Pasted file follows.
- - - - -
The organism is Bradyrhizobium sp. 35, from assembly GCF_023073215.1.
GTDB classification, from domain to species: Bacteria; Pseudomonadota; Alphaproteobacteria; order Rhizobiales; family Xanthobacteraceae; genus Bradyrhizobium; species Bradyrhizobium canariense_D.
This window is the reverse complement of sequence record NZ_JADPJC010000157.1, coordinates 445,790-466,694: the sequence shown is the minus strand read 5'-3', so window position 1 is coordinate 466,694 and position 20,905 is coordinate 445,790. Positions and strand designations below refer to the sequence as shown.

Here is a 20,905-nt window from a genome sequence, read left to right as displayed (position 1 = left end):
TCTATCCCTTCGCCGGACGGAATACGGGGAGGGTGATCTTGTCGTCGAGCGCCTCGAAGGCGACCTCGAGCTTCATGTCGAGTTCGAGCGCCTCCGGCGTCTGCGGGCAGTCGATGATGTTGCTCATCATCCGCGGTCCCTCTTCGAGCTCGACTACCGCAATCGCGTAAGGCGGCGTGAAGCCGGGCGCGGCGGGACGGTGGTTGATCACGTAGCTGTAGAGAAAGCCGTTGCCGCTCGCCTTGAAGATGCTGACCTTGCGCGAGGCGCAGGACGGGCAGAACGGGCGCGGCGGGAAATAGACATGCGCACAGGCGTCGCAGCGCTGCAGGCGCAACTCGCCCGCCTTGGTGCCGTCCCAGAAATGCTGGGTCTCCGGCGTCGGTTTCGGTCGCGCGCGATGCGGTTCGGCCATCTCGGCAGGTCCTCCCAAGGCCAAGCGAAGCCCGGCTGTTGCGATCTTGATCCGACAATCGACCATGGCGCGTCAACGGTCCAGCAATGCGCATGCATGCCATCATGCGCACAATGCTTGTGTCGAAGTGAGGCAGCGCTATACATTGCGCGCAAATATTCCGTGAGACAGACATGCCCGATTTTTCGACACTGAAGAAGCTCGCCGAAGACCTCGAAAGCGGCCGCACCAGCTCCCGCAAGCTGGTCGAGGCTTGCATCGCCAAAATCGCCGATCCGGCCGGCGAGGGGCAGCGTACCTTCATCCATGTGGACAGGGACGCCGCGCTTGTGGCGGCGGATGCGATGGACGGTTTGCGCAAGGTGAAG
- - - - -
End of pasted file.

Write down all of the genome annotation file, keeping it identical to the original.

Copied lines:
The organism is Bradyrhizobium sp. 35, from assembly GCF_023073215.1.
GTDB classification, from domain to species: Bacteria; Pseudomonadota; Alphaproteobacteria; order Rhizobiales; family Xanthobacteraceae; genus Bradyrhizobium; species Bradyrhizobium canariense_D.
This window is the reverse complement of sequence record NZ_JADPJC010000157.1, coordinates 445,790-466,694: the sequence shown is the minus strand read 5'-3', so window position 1 is coordinate 466,694 and position 20,905 is coordinate 445,790. Positions and strand designations below refer to the sequence as shown.

Here is a 20,905-nt window from a genome sequence, read left to right as displayed (position 1 = left end):
TCTATCCCTTCGCCGGACGGAATACGGGGAGGGTGATCTTGTCGTCGAGCGCCTCGAAGGCGACCTCGAGCTTCATGTCGAGTTCGAGCGCCTCCGGCGTCTGCGGGCAGTCGATGATGTTGCTCATCATCCGCGGTCCCTCTTCGAGCTCGACTACCGCAATCGCGTAAGGCGGCGTGAAGCCGGGCGCGGCGGGACGGTGGTTGATCACGTAGCTGTAGAGAAAGCCGTTGCCGCTCGCCTTGAAGATGCTGACCTTGCGCGAGGCGCAGGACGGGCAGAACGGGCGCGGCGGGAAATAGACATGCGCACAGGCGTCGCAGCGCTGCAGGCGCAACTCGCCCGCCTTGGTGCCGTCCCAGAAATGCTGGGTCTCCGGCGTCGGTTTCGGTCGCGCGCGATGCGGTTCGGCCATCTCGGCAGGTCCTCCCAAGGCCAAGCGAAGCCCGGCTGTTGCGATCTTGATCCGACAATCGACCATGGCGCGTCAACGGTCCAGCAATGCGCATGCATGCCATCATGCGCACAATGCTTGTGTCGAAGTGAGGCAGCGCTATACATTGCGCGCAAATATTCCGTGAGACAGACATGCCCGATTTTTCGACACTGAAGAAGCTCGCCGAAGACCTCGAAAGCGGCCGCACCAGCTCCCGCAAGCTGGTCGAGGCTTGCATCGCCAAAATCGCCGATCCGGCCGGCGAGGGGCAGCGTACCTTCATCCATGTGGACAGGGACGCCGCGCTTGTGGCGGCGGATGCGATGGACGGTTTGCGCAAGGTGAAG